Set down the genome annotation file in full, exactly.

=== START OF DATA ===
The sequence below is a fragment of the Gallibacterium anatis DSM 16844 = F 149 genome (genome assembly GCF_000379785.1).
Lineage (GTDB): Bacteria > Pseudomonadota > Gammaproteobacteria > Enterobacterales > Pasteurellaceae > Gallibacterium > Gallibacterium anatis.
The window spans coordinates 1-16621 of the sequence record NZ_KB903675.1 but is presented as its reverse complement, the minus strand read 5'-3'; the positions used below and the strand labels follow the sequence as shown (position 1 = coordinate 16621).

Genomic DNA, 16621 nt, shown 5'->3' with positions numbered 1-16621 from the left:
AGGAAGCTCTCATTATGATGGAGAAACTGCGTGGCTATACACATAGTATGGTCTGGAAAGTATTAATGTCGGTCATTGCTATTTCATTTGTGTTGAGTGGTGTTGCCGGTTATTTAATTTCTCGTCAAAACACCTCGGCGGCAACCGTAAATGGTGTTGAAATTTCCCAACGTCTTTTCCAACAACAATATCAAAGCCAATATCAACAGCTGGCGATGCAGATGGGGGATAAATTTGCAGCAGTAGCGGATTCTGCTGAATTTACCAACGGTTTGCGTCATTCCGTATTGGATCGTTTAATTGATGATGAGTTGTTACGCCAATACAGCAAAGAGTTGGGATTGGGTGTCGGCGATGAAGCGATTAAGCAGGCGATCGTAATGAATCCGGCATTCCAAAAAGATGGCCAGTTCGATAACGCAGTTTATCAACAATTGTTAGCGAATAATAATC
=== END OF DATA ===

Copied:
The sequence below is a fragment of the Gallibacterium anatis DSM 16844 = F 149 genome (genome assembly GCF_000379785.1).
Lineage (GTDB): Bacteria > Pseudomonadota > Gammaproteobacteria > Enterobacterales > Pasteurellaceae > Gallibacterium > Gallibacterium anatis.
The window spans coordinates 1-16621 of the sequence record NZ_KB903675.1 but is presented as its reverse complement, the minus strand read 5'-3'; the positions used below and the strand labels follow the sequence as shown (position 1 = coordinate 16621).

Genomic DNA, 16621 nt, shown 5'->3' with positions numbered 1-16621 from the left:
AGGAAGCTCTCATTATGATGGAGAAACTGCGTGGCTATACACATAGTATGGTCTGGAAAGTATTAATGTCGGTCATTGCTATTTCATTTGTGTTGAGTGGTGTTGCCGGTTATTTAATTTCTCGTCAAAACACCTCGGCGGCAACCGTAAATGGTGTTGAAATTTCCCAACGTCTTTTCCAACAACAATATCAAAGCCAATATCAACAGCTGGCGATGCAGATGGGGGATAAATTTGCAGCAGTAGCGGATTCTGCTGAATTTACCAACGGTTTGCGTCATTCCGTATTGGATCGTTTAATTGATGATGAGTTGTTACGCCAATACAGCAAAGAGTTGGGATTGGGTGTCGGCGATGAAGCGATTAAGCAGGCGATCGTAATGAATCCGGCATTCCAAAAAGATGGCCAGTTCGATAACGCAGTTTATCAACAATTGTTAGCGAATAATAATC